Don’t let Nigeria take the backseat

Morgan White
Opinion Editor

Let’s focus on a genocide a bit more than an Oscar snub. Rev. Al Sharpton called an emergency meeting on Jan. 15 after Oscar nominations were released, with only white actors being nominated for awards. Sharpton agreed it was good that Selma was nominated for best picture, however he said it was “…ironic that they nominated a story about the racial shutout around voting while there is a racial shutout around the Oscar nominations.”

Sharpton’s concerns had some truth. According to a Jan. 15 Salon article, around 90 percent of Academy Award voters are white and approximately 75 percent are male. This group should be more representative of the people that watch it. A man of Sharpton’s power, who has a close relationship with Barack Obama, should be focusing his outrage elsewhere; Nigeria.

Picture this: An attack on a town with casualties that nearly equal that of 9/11. According to Amnesty International, nearly 2000 people were killed in the Nigerian town of Baga. Boko Haram began the attacks on Jan. 3 in order to seize the town where a multi-national military base was laid in order to fight them. The attacks targeted civilians indiscriminately, a majority of the casualties being the elderly, children and women.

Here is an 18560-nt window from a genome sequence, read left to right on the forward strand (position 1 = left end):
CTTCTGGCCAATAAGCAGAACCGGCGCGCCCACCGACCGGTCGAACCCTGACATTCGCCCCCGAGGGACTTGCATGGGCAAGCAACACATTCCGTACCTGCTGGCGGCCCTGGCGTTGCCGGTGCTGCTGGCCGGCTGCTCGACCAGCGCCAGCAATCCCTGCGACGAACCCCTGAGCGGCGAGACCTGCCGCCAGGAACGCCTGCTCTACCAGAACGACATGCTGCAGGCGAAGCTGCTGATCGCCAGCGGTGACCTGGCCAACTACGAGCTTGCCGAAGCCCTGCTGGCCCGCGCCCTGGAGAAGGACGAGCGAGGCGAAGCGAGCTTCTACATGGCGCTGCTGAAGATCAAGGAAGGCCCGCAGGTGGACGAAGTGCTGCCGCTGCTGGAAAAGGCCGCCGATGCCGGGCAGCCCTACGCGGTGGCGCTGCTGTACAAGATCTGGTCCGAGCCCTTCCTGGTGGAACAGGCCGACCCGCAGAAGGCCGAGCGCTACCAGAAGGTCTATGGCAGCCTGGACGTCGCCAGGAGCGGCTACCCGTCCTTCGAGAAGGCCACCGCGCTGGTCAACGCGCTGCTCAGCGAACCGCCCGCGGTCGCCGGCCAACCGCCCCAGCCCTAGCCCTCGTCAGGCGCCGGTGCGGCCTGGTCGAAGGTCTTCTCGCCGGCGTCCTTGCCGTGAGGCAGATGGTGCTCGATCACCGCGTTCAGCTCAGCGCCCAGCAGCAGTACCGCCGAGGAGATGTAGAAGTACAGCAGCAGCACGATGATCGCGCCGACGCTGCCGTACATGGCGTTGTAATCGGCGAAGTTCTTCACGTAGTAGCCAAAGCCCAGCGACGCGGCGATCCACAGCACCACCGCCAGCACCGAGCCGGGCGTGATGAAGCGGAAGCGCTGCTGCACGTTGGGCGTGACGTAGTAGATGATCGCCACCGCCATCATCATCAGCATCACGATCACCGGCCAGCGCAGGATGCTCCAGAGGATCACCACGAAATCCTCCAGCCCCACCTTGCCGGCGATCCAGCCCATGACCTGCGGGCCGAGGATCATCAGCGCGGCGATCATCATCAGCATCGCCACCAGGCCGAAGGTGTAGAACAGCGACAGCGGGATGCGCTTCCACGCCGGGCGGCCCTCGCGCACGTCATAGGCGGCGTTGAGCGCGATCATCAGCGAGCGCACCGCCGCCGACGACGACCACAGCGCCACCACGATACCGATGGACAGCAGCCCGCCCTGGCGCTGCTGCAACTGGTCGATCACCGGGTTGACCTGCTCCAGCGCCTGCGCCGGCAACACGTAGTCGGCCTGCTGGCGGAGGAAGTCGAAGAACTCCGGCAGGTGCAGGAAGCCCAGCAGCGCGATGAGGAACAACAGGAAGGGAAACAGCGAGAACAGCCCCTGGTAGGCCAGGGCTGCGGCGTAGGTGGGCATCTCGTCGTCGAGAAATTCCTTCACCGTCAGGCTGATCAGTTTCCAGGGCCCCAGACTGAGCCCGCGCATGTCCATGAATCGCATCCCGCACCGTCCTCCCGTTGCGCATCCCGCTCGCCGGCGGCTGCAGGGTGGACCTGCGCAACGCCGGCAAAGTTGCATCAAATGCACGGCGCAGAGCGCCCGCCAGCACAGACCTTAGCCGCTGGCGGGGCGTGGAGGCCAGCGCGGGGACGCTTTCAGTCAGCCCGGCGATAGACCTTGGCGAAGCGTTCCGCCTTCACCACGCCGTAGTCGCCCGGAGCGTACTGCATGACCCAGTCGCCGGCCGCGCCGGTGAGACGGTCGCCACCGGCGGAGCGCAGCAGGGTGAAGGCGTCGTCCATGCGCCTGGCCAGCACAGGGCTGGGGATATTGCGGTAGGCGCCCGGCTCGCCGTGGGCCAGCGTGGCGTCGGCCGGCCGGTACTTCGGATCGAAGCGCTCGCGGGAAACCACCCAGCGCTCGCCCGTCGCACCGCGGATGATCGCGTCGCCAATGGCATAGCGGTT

The American response? A Richmond Times-Dispatch column that merely says, “it needs to be stopped.” Several other media outlets provided the story.

People reposted it on their Facebook or Twitter account merely stating that it was sad, possibly heartbreaking.

Where’s the 2015 version of Invisible Children’s “Kony 2012,” that rallied up youth to go out and promote the campaign to raise awareness of Joseph Kony, the leader of the Lord’s Resistance Army (a militant group in Uganda), and the crimes he committed against children? Have we become too consumed by our homeland problems that there’s no way we could possibly care enough to sound our outrage for such a substantial international tragedy?

The young must be exhausted after defending the freedom of speech that was threatened in France following the attack on Charlie Hebdo, a satirical magazine that published illustrations of Muhammad and suffered 12 casualties from an Islamic terrorist attack.

If we stop sounding the alarms now, if people such as Sharpton are content with sounding his alarm on the entertainment industry instead, then we are as stagnant as the people we accuse of being the problem. If we continue to promote the eradication of black violence, but don’t give Nigeria our attention, then we are part of the problem.

There’s no protest. There’s no one on Broad Street urging American intervention the way that students stood there in August to protest Israel’s fight against Hamas, a terrorist organization that controls the Gaza Strip, because the collateral, whether Israeli warning of attacks were delivered or not, were approximately the same amount.

The silence of the conflict in Nigeria speaks a much higher volume than anything witnessed in America during 2014. Don’t let Nigeria take the back seat because the proximity is far further away than anything happening in our own nation.

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